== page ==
Feb 5, 2016

Suzy Cube Update: Friday February 5, 2016

#suzycube #gamedev #indiedev #madewithunity 

The beautification efforts continue! Also, I received more tester feedback to incorporate to further improve the World 1 levels.

Chunky trees

As you can see above, I've spent much of my week prettying up Level 1-2 with stuff like nice chunky log built guard rails and boxy foliage as well as making gameplay changes based on observing my wife playing the first levels of the game for the first time and feedback from a friend and his son who have been playing builds of the game for a few months now.

Making The Second Level Feel Like The Second Level

One piece of feedback I received, which was backed up by what I saw from my wife's experience and the gameplay videos I got back from my testing duo, was that Level 1-2, the game's second level was simply too hard. I thought it might be interesting to walk through some of the changes that I made in an effort to address these concerns.

Guardrails for an added sense of safety

There are two sections in this level in which the player must, effectively, climb up around these big tree trunks along narrow walkways. One thing I noticed in one of the videos from the testers was that the player kept angling Suzy in toward the central tree, seemingly afraid of falling off the walkway. Now, there are some systems in place to help prevent this, but they are invisible to the player. I decided to add guardrails to the first of the two tree climb sections, in the hopes that it will allow the player to get comfortable with making the climb up before having to do it without the guardrails the next time.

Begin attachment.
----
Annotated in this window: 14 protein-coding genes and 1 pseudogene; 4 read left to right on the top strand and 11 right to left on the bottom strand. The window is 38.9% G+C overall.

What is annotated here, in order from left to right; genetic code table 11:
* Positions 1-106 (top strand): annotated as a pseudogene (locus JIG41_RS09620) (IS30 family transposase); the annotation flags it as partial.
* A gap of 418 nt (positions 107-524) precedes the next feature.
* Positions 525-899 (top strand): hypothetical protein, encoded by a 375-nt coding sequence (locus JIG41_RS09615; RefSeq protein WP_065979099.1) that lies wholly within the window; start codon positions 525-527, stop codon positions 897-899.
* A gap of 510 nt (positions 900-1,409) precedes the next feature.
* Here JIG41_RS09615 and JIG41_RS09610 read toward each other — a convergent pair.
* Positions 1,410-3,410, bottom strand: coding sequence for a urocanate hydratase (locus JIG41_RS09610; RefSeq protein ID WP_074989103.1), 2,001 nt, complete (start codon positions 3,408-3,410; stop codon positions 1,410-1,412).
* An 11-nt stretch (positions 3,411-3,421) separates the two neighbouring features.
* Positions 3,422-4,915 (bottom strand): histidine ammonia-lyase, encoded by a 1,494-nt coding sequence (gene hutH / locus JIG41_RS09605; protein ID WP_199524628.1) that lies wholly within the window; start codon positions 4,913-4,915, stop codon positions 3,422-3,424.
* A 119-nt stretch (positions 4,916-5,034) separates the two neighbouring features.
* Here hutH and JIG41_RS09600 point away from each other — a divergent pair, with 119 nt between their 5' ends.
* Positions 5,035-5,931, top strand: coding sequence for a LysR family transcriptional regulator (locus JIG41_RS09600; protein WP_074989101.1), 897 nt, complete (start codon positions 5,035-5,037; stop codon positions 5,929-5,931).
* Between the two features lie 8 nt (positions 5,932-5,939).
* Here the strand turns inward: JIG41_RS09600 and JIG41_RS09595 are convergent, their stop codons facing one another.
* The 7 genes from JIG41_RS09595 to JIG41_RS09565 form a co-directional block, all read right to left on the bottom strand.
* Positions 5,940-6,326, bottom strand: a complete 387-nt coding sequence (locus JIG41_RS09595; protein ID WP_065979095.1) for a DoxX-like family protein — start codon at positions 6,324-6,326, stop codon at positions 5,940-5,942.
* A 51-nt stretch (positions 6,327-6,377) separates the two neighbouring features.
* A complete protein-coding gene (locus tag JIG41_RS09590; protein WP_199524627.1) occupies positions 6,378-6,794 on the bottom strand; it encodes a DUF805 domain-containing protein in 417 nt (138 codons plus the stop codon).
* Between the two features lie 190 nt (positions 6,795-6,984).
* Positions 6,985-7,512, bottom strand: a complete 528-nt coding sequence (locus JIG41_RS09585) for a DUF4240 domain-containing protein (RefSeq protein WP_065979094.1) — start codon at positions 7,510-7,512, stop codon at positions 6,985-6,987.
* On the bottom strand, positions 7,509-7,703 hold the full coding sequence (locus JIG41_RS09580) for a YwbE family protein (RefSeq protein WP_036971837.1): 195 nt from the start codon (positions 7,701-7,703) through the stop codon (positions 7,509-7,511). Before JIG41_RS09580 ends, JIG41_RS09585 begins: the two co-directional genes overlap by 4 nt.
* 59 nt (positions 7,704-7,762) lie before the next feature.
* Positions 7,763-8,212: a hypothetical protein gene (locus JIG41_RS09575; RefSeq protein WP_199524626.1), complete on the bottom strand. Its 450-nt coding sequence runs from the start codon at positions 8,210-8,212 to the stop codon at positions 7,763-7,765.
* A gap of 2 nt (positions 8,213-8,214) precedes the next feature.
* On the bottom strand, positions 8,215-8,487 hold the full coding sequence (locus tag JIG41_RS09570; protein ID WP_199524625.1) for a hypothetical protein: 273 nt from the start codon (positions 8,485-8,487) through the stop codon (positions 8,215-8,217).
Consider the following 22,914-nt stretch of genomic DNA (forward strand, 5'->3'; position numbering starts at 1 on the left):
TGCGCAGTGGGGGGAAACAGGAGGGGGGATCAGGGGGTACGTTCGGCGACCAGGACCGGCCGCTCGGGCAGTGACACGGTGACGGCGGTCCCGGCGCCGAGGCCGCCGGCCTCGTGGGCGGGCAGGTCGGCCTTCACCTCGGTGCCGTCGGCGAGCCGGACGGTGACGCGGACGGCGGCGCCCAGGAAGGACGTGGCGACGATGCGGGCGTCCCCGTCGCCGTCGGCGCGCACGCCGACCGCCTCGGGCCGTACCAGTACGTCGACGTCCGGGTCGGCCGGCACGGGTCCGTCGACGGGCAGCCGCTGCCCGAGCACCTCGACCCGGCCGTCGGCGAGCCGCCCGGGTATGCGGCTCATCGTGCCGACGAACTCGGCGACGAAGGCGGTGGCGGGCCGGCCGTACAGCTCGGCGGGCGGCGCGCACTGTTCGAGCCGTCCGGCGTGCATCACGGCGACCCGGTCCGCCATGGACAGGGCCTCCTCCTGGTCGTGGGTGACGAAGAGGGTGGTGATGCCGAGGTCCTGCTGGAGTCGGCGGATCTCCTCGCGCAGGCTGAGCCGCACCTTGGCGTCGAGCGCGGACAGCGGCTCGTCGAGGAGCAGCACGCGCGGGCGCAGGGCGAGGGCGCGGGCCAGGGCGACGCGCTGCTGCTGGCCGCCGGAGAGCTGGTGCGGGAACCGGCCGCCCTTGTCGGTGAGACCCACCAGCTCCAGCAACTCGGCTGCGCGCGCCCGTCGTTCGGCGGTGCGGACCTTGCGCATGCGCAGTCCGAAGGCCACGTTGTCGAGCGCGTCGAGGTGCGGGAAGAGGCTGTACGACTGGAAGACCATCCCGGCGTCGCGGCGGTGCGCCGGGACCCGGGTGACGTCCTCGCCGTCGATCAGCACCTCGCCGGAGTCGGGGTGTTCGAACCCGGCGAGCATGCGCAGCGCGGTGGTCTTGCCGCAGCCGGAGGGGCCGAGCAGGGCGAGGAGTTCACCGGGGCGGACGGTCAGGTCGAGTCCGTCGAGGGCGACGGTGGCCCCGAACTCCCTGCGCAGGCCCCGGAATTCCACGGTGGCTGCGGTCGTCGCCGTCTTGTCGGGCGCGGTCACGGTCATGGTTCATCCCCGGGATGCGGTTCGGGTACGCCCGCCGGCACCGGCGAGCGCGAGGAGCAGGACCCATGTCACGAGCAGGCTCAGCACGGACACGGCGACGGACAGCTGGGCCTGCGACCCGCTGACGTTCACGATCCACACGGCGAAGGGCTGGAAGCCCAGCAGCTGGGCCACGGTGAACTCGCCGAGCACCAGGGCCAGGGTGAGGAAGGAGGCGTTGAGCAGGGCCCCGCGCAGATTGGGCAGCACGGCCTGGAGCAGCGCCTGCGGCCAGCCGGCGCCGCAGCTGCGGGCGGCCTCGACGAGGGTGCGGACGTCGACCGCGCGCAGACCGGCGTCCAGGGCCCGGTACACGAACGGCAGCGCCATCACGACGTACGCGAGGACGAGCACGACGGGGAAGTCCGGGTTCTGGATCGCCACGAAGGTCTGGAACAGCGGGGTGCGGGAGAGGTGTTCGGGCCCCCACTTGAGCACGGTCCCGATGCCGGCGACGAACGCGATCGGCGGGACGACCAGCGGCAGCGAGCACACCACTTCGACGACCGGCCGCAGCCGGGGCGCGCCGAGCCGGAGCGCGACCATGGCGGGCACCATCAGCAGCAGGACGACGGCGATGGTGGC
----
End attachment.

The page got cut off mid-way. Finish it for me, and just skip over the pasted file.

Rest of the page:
Make it safer, make it less stressful

In this screenshot, we see a series of tree trunk style towers, each topped with a jump pad. Getting across is, actually, trivial and simply requires the player press forward the whole time and the jump pads do the rest. The issue, originally, was that the tree trunks were only as wide as the jump pads themselves. I noticed this caused my wife a great deal of anxiety which, in turn caused her to misjudge and flub jumps. By adding the extra padding around each jump pad, the player should, hopefully, feel less nervous knowing that narrowly missing a jump pad will no longer result in death.

Your player deserves freebies

When I originally built this section of the level, it was somewhat challenging. You see, there's a jump pad (cyan) at the bottom followed by seven accelerator rings (pink) which move back and forth out of time with each other. As I said, originally, getting to the top could be quite challenging as the rings lined up well enough to get the player up about half way up then forcing them to start manoeuvring left and right to intercept the moving rings to get all the way to the top. Well, after watching a video of one of the testers struggling with and reattempting this challenge way past the point of frustration, I decided that it simply wasn't in the spirit of what I was trying to achieve. I ended up retiming the movements of the accelerator rings such that hitting the first ring right as it's over the jump pad will cause every single ring to be right overhead exactly as you need it, essentially making the climb automatic. After putting players through the previous jump pad section I think they deserve a fun free ride, with coins of course.

Bouncing over a bottomless pit is scary enough as it is...